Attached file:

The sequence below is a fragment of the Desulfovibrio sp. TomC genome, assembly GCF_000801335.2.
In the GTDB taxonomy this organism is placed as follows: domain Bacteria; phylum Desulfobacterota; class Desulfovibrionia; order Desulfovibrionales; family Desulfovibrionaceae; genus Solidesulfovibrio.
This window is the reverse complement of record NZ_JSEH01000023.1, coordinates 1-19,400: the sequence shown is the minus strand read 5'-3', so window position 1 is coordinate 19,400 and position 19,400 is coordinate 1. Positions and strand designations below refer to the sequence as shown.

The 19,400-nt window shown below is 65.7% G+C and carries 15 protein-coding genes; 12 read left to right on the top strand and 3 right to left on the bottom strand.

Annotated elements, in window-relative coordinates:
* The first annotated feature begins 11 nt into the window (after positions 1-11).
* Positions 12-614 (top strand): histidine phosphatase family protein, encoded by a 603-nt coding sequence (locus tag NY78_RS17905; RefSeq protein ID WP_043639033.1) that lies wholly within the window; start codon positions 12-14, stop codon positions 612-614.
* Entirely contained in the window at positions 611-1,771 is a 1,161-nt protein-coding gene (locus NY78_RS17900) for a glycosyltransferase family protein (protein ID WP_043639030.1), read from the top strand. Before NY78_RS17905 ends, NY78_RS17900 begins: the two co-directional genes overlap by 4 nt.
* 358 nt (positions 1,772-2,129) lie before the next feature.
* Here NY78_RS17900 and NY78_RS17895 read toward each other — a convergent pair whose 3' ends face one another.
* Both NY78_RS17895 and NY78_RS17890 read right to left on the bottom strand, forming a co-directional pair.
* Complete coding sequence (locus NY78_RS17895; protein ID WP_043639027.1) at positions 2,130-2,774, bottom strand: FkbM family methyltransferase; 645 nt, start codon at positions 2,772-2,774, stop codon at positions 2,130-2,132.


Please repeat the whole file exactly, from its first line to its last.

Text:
The sequence below is a fragment of the Desulfovibrio sp. TomC genome, assembly GCF_000801335.2.
In the GTDB taxonomy this organism is placed as follows: domain Bacteria; phylum Desulfobacterota; class Desulfovibrionia; order Desulfovibrionales; family Desulfovibrionaceae; genus Solidesulfovibrio.
This window is the reverse complement of record NZ_JSEH01000023.1, coordinates 1-19,400: the sequence shown is the minus strand read 5'-3', so window position 1 is coordinate 19,400 and position 19,400 is coordinate 1. Positions and strand designations below refer to the sequence as shown.

The 19,400-nt window shown below is 65.7% G+C and carries 15 protein-coding genes; 12 read left to right on the top strand and 3 right to left on the bottom strand.

Annotated elements, in window-relative coordinates:
* The first annotated feature begins 11 nt into the window (after positions 1-11).
* Positions 12-614 (top strand): histidine phosphatase family protein, encoded by a 603-nt coding sequence (locus tag NY78_RS17905; RefSeq protein ID WP_043639033.1) that lies wholly within the window; start codon positions 12-14, stop codon positions 612-614.
* Entirely contained in the window at positions 611-1,771 is a 1,161-nt protein-coding gene (locus NY78_RS17900) for a glycosyltransferase family protein (protein ID WP_043639030.1), read from the top strand. Before NY78_RS17905 ends, NY78_RS17900 begins: the two co-directional genes overlap by 4 nt.
* 358 nt (positions 1,772-2,129) lie before the next feature.
* Here NY78_RS17900 and NY78_RS17895 read toward each other — a convergent pair whose 3' ends face one another.
* Both NY78_RS17895 and NY78_RS17890 read right to left on the bottom strand, forming a co-directional pair.
* Complete coding sequence (locus NY78_RS17895; protein ID WP_043639027.1) at positions 2,130-2,774, bottom strand: FkbM family methyltransferase; 645 nt, start codon at positions 2,772-2,774, stop codon at positions 2,130-2,132.